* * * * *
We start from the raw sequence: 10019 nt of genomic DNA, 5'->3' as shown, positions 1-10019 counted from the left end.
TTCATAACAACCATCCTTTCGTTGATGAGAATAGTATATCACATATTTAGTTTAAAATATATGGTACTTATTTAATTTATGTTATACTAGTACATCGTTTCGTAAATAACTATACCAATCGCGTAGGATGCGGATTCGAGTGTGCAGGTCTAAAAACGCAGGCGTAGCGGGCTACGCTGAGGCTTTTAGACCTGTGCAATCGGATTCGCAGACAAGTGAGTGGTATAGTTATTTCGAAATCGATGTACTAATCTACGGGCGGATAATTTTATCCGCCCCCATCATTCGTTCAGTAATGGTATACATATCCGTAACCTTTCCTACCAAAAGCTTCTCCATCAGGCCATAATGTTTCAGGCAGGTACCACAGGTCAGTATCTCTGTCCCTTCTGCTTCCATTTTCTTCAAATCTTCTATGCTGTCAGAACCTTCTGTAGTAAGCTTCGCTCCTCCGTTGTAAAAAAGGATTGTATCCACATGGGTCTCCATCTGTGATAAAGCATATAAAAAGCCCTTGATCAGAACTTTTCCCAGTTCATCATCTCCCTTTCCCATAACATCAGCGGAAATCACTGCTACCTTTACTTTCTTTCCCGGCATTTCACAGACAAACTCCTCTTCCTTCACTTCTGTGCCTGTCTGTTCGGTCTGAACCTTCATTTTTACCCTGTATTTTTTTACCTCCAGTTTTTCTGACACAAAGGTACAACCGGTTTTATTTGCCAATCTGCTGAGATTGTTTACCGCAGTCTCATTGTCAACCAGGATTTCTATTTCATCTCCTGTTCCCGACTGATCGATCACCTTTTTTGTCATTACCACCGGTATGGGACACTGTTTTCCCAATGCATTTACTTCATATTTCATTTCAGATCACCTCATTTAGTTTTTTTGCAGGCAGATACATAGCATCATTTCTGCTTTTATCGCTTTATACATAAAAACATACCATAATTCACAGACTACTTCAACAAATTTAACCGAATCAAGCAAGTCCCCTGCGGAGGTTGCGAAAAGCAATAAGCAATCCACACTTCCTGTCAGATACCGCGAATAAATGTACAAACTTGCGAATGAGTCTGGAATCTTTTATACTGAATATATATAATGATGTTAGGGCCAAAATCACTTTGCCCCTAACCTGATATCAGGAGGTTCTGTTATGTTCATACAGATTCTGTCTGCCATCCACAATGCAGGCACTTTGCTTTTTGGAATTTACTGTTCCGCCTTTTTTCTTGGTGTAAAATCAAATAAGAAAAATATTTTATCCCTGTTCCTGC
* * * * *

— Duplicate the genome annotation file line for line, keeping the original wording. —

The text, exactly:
We start from the raw sequence: 10019 nt of genomic DNA, 5'->3' as shown, positions 1-10019 counted from the left end.
TTCATAACAACCATCCTTTCGTTGATGAGAATAGTATATCACATATTTAGTTTAAAATATATGGTACTTATTTAATTTATGTTATACTAGTACATCGTTTCGTAAATAACTATACCAATCGCGTAGGATGCGGATTCGAGTGTGCAGGTCTAAAAACGCAGGCGTAGCGGGCTACGCTGAGGCTTTTAGACCTGTGCAATCGGATTCGCAGACAAGTGAGTGGTATAGTTATTTCGAAATCGATGTACTAATCTACGGGCGGATAATTTTATCCGCCCCCATCATTCGTTCAGTAATGGTATACATATCCGTAACCTTTCCTACCAAAAGCTTCTCCATCAGGCCATAATGTTTCAGGCAGGTACCACAGGTCAGTATCTCTGTCCCTTCTGCTTCCATTTTCTTCAAATCTTCTATGCTGTCAGAACCTTCTGTAGTAAGCTTCGCTCCTCCGTTGTAAAAAAGGATTGTATCCACATGGGTCTCCATCTGTGATAAAGCATATAAAAAGCCCTTGATCAGAACTTTTCCCAGTTCATCATCTCCCTTTCCCATAACATCAGCGGAAATCACTGCTACCTTTACTTTCTTTCCCGGCATTTCACAGACAAACTCCTCTTCCTTCACTTCTGTGCCTGTCTGTTCGGTCTGAACCTTCATTTTTACCCTGTATTTTTTTACCTCCAGTTTTTCTGACACAAAGGTACAACCGGTTTTATTTGCCAATCTGCTGAGATTGTTTACCGCAGTCTCATTGTCAACCAGGATTTCTATTTCATCTCCTGTTCCCGACTGATCGATCACCTTTTTTGTCATTACCACCGGTATGGGACACTGTTTTCCCAATGCATTTACTTCATATTTCATTTCAGATCACCTCATTTAGTTTTTTTGCAGGCAGATACATAGCATCATTTCTGCTTTTATCGCTTTATACATAAAAACATACCATAATTCACAGACTACTTCAACAAATTTAACCGAATCAAGCAAGTCCCCTGCGGAGGTTGCGAAAAGCAATAAGCAATCCACACTTCCTGTCAGATACCGCGAATAAATGTACAAACTTGCGAATGAGTCTGGAATCTTTTATACTGAATATATATAATGATGTTAGGGCCAAAATCACTTTGCCCCTAACCTGATATCAGGAGGTTCTGTTATGTTCATACAGATTCTGTCTGCCATCCACAATGCAGGCACTTTGCTTTTTGGAATTTACTGTTCCGCCTTTTTTCTTGGTGTAAAATCAAATAAGAAAAATATTTTATCCCTGTTCCTGC